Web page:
WASHINGTON – In a half-hour session Monday afternoon that seemed to pass faster than a New York minute, U.S. Rep. Bobby Scott, D-Va., spoke and fielded a range of questions about education from about 40 media professionals attending a two-day Education Writers Association seminar titled “Covering Higher Education’s New Political La
A growing student loan default crisis and college affordability are among the biggest topics in education, and the new chairman of the House Committee on Education and the Workforce found himself talking much about affordability.
The committee will actively explore ways to reduce the cost of college and continue to look into student loan servicing, he said.
“My feeling is we should increase Pell grants,” Scott said. “That’s going to be part of the debate.”
U.S. Rep. Bobby Scott
Asked about the possibility of the federal government discharging all outstanding federal student loan debt, Scott said the idea “might be nice.” But he suggested alternatives such as helping borrowers repay through affordable income-based plans, community service incentives and tax deductions for interest and perhaps principle paid on loans.
“I think a total discharge is a little unrealistic,” he said.
“Comprehensive reauthorization” of the Higher Education Act by the end of the year will be a priority, but has become more complicated given recent cuts to financial aid, Scott said.
“If we can get it done by the end of the year, that will be a great accomplishment” he said. “That has to be a bipartisan effort. We have to work together. Hopefully, we’ll come together and make some progress.”
A native of Newport News, Va., Scott was the first Black person from Virginia elected to Congress since Reconstruction. He has had a key role in passing education legislation, including co-author of the federal Every Student Succeeds Act (ESSA).
The legislation, signed into law by President Obama in 2015, was created to support high schools where at least one-third of students don’t graduate and schools with groups of underserved students who demonstrate low performance consistently.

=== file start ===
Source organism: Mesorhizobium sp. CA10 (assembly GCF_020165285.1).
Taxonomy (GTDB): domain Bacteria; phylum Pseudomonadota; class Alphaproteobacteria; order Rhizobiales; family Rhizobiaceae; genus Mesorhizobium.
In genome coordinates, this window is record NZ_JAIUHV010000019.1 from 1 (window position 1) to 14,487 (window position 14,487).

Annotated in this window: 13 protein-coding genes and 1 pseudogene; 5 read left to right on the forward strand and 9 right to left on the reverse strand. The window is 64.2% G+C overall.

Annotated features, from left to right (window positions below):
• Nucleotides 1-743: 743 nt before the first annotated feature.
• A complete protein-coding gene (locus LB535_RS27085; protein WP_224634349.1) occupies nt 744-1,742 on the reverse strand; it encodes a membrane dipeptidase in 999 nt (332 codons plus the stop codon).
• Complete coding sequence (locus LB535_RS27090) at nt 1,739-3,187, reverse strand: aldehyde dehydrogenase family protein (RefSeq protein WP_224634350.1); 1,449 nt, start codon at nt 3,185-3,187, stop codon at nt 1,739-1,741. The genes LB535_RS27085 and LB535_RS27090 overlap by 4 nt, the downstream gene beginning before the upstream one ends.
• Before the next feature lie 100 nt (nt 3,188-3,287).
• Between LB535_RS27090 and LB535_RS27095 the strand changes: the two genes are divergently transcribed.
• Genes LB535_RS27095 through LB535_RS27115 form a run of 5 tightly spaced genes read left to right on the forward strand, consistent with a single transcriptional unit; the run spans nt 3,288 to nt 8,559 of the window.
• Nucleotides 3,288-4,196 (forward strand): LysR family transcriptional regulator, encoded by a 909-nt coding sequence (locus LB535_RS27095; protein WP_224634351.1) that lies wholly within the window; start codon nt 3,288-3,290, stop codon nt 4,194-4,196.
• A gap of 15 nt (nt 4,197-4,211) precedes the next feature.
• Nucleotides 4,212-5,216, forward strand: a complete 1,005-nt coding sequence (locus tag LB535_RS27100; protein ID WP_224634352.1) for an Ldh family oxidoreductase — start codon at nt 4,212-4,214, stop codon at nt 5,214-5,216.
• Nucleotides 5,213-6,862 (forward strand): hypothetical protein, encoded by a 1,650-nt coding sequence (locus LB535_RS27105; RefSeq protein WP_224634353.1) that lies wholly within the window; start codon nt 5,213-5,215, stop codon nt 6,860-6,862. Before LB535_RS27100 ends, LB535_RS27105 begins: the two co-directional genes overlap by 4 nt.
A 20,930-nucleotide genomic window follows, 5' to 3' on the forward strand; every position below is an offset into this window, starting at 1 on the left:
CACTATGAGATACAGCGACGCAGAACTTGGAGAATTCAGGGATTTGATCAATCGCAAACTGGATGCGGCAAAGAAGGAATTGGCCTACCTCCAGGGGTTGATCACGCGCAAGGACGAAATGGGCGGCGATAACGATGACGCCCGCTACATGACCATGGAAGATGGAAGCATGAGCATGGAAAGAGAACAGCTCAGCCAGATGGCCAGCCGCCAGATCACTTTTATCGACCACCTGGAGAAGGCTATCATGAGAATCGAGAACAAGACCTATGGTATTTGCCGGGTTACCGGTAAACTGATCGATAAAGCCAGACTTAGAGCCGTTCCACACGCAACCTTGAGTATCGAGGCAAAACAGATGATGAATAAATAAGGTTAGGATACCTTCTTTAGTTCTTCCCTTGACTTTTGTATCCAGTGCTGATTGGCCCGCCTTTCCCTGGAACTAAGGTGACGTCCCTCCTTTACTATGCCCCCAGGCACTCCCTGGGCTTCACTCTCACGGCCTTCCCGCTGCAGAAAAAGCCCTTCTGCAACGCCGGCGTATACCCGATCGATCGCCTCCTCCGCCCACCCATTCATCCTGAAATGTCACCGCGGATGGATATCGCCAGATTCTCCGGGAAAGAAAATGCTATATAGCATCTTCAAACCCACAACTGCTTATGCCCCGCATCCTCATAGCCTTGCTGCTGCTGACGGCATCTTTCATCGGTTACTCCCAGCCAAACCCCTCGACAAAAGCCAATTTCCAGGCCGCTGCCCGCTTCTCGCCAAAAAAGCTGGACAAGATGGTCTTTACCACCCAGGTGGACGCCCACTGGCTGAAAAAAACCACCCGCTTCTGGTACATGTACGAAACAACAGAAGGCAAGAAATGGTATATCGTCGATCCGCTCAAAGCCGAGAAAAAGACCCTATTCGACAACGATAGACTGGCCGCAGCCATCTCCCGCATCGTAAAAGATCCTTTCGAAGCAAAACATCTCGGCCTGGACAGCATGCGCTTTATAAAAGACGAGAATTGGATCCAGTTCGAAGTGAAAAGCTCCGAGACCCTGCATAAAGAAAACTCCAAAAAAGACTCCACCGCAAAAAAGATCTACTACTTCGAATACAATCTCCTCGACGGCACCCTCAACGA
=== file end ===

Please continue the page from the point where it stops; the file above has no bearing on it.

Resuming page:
Asked to describe the committee’s agenda for Congress, Scott said the “first order of business” is to review the ESSA. The law built in flexibility for compliance, but not in terms of ascertaining achievement gaps, he said.
“There’s no flexibility on the fact that they have to do it.”
The outcome should be that high school graduates are able to enter a state college and matriculate without having to take remedial courses, but some states have not implemented plans as aggressive and rigorous as lawmakers anticipated, Scott said.
Scott also said effort will be put behind passing the Rebuild America’s Schools Act introduced last year. The legislation was crafted after a Department of Education study released in 2014 that said it would cost about $197 billion to bring all public schools into good condition.
The $100-billion program would create 1.9 million jobs aimed at renovating and constructing new schools to replace outdated facilities.
“The elementary school I attended in the Fifties is still there, and that’s not unusual,” said Scott.
He also touched on the importance of holding accrediting agencies accountable, minority serving institutions getting more of their fair share of contract grants and a need to address “problematic recommendations” regarding school discipline put forth by U.S. Secretary of Education Betsy DeVos.
Scott demurred on a question about whether the committee plans to launch investigations into the Department of Education.
“We’ll do oversight,” he said.
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